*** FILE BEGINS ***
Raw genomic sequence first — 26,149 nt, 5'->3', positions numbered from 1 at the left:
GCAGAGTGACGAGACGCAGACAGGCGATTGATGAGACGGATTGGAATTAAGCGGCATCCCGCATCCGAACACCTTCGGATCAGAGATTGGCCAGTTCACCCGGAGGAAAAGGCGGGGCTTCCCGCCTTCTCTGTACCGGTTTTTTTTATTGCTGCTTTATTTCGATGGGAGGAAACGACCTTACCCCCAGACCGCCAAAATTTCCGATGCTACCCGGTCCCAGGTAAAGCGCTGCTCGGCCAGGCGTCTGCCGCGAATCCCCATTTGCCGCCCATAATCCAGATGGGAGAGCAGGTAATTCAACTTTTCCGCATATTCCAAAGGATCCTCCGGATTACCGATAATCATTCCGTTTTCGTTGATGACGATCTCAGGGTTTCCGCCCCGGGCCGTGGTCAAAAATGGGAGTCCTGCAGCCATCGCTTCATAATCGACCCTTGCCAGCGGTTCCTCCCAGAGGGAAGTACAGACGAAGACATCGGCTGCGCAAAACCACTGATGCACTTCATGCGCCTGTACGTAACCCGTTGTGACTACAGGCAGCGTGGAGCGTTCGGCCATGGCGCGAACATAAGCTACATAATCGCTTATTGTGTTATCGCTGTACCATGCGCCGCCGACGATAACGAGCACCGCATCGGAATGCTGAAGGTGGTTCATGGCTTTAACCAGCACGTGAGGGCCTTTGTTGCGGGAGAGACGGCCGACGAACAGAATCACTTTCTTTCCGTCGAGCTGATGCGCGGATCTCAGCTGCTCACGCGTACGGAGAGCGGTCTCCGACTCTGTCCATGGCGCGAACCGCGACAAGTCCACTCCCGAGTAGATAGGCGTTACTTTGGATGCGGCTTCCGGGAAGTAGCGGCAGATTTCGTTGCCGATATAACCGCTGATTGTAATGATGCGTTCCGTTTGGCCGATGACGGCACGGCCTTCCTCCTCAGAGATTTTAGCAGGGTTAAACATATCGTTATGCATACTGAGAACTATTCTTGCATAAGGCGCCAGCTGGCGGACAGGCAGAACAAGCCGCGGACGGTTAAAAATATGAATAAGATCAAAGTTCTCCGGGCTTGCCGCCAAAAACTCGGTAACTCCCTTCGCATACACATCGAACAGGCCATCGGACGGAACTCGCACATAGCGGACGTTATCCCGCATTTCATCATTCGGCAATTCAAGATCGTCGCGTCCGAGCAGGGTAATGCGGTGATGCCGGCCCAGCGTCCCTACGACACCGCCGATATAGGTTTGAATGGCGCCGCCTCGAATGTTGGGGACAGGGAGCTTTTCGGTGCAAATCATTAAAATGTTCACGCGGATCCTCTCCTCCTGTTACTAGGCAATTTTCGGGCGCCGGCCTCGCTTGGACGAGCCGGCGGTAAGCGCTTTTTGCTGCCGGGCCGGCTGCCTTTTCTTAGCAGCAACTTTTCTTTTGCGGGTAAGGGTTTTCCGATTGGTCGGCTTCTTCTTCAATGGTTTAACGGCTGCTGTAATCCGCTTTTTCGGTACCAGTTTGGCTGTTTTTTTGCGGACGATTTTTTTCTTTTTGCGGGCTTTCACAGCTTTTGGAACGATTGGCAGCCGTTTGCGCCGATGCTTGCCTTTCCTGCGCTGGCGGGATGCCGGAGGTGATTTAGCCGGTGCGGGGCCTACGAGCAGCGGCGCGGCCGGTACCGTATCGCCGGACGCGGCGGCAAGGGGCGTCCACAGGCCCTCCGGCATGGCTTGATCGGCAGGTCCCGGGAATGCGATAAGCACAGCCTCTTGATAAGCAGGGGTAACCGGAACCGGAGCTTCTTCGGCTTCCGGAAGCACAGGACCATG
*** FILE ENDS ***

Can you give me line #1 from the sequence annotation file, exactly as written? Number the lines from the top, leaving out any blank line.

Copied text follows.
Raw genomic sequence first — 26,149 nt, 5'->3', positions numbered from 1 at the left: